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This catalogue was created on the occasion of the exhibition of Bruno Vekemans, Station to Station at gallery Verbeeck-Van Dyck. The catalogue contains a collection of new works by the Belgian contemporary painter. The artist takes the reader on a melancholy journey full of desires and nostalgia, via stations and trains. Simultaneously, Vekemans pays tribute to David Bowie. The catalogue feels and reads like a nostalgic travel magazine, a feeling that is enhanced by the 8 removable postcards at the heart of the publication.
Bruno Vekemans is part of a long tradition of Flemish painters, a tradition that has never been broken, not even when painting was pronounced dead. Vekemans does belong to the generation that had the most difficult time in being accepted as a painter. The American art critic, Irving Sandler, wrote about this period: “Painting in the pluralistic era has the advantage that the artists can paint more freely than ever before, with the basic assumption that every style will receive a more or less honest valuation. The disadvantage is really that artists, even the most individual and skilled among them, are finding it increasingly difficult to attract the attention of the art world and to be acknowledged by it.”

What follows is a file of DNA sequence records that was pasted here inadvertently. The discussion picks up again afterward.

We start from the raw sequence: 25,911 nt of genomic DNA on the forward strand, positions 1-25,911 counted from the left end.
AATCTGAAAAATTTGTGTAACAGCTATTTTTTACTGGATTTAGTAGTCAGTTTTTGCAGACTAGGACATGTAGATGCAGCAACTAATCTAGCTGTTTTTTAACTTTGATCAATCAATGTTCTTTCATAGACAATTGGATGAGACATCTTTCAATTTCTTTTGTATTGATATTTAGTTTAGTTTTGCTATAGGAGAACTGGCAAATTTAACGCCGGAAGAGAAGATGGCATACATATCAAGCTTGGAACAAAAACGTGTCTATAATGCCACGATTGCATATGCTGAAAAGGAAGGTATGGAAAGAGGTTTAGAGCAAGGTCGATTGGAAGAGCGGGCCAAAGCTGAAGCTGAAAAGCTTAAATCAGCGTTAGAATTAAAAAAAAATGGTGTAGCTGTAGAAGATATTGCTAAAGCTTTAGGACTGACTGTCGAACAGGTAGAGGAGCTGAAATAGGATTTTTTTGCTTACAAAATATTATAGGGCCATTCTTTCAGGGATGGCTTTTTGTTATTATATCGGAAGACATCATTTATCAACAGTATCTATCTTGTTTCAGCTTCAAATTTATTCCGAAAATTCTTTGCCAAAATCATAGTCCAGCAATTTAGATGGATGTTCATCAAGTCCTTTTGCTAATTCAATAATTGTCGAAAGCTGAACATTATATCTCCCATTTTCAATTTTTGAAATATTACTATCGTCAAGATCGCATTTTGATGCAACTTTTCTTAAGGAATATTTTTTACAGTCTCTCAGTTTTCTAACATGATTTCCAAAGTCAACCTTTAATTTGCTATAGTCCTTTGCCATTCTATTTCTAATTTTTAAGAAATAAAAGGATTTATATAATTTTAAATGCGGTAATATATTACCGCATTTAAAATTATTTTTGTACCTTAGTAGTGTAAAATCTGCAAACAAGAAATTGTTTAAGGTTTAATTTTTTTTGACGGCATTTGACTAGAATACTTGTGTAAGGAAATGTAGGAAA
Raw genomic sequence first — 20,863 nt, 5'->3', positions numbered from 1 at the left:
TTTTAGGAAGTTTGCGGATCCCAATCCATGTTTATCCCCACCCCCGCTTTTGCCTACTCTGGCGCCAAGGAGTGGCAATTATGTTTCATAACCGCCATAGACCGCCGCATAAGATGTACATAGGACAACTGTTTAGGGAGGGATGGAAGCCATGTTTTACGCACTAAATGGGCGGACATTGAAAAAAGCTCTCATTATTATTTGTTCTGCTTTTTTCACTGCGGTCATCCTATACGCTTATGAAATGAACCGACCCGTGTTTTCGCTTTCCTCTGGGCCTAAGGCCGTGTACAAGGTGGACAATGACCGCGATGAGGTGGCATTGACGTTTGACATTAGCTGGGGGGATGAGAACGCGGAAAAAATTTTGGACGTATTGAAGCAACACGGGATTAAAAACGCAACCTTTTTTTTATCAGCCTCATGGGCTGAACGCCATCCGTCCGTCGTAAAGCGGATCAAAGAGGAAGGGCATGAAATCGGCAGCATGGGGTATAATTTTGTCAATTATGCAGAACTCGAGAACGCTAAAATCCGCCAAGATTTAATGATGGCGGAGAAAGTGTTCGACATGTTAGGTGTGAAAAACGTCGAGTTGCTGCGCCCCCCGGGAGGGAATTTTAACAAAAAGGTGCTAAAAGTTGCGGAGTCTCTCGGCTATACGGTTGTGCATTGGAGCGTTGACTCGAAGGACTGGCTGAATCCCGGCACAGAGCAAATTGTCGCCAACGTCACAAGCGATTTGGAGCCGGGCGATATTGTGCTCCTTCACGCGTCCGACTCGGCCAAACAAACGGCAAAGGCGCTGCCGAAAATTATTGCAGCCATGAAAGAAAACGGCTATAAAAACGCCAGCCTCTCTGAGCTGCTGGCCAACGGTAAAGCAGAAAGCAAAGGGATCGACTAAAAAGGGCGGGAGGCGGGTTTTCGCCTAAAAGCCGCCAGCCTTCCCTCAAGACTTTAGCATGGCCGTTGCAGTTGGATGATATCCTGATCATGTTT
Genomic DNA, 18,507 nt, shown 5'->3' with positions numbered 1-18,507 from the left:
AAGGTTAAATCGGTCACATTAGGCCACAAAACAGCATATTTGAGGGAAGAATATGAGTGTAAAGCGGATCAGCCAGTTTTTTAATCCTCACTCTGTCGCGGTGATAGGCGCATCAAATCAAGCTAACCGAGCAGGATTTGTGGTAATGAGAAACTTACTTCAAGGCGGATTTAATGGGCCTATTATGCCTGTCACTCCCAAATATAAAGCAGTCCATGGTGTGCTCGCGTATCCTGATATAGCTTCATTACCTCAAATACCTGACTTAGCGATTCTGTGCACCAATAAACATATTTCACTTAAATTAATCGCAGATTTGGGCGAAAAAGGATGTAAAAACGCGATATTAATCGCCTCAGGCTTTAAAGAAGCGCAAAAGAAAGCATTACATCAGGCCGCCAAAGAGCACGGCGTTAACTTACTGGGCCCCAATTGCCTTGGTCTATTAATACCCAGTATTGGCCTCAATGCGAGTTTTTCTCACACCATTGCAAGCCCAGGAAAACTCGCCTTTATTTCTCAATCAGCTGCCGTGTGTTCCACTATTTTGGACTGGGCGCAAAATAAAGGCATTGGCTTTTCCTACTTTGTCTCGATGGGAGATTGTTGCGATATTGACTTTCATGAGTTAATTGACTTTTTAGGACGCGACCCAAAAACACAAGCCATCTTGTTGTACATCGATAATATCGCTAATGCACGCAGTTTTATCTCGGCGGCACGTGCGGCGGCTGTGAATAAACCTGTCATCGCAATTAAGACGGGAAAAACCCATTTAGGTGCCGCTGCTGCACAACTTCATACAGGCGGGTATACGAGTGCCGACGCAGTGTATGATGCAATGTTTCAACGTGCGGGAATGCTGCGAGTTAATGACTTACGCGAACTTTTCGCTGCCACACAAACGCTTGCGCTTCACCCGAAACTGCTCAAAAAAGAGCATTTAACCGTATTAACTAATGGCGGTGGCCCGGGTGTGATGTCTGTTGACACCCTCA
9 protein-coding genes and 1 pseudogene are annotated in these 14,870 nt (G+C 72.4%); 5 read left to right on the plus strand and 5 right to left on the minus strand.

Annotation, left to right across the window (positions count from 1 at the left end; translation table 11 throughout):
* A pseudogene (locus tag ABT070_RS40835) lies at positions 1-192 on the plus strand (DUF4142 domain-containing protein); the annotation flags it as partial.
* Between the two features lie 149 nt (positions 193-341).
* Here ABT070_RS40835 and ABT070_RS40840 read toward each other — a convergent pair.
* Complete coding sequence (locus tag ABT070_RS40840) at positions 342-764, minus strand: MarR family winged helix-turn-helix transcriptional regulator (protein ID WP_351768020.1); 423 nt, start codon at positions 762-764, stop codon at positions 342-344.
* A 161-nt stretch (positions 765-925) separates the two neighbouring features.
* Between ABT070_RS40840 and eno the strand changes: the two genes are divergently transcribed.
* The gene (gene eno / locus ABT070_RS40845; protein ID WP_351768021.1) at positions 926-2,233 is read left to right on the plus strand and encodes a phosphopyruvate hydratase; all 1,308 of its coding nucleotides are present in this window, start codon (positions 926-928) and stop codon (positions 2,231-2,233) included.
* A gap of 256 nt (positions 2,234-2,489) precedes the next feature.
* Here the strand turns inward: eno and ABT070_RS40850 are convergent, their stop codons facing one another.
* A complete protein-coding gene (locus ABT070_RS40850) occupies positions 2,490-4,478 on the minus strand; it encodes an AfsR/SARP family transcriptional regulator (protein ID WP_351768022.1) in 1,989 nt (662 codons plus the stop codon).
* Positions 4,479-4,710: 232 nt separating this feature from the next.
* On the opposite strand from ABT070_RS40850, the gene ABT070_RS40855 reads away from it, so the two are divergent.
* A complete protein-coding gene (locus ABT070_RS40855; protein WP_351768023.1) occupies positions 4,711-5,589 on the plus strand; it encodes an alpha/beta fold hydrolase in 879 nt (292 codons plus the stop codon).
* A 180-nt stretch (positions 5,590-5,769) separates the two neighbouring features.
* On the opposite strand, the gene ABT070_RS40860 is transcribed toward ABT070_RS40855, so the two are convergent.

Vekemans’s oeuvre has, from the moment that he began to draw his follies in the 1970s until today, shown a coherent progression, an almost logical evolution in which only one large digression was noticeable. This digression came around 1989, when he decided to let painting be painting and not to make any excuses for extra-pictorial stories, criticisms or analyses. He continued to radically defend this choice for the following 20 years. But even this digression did not prevent continuity from being present in his work. He continues to use the collage technique, not only technically, as a preliminary design for his paintings, but – subconsciously – philosophically, like sampling the visual culture of his times.
He is a pictorial odd-job man, in the same sense respectfully intended by Claude Lévi-Strauss in La Pensée Sauvage, a man who works with his hands and brings together existing objects to make something new. Vekemans is no philosopher, no highly-trained virtuoso painter, not a part of the artistic beau monde, but rather a worker who is fascinated by the images of his times, which he obsessively repeats and resumes in a sober, harmonious palette. And he once again dares to do what has been forbidden in the art of the 20th century for so long: experience pleasure when painting.
- Jan de Zutter
|Binding :||Visible binding|
|Measurements:||330 x 230 mm|
|Number of pages:||64|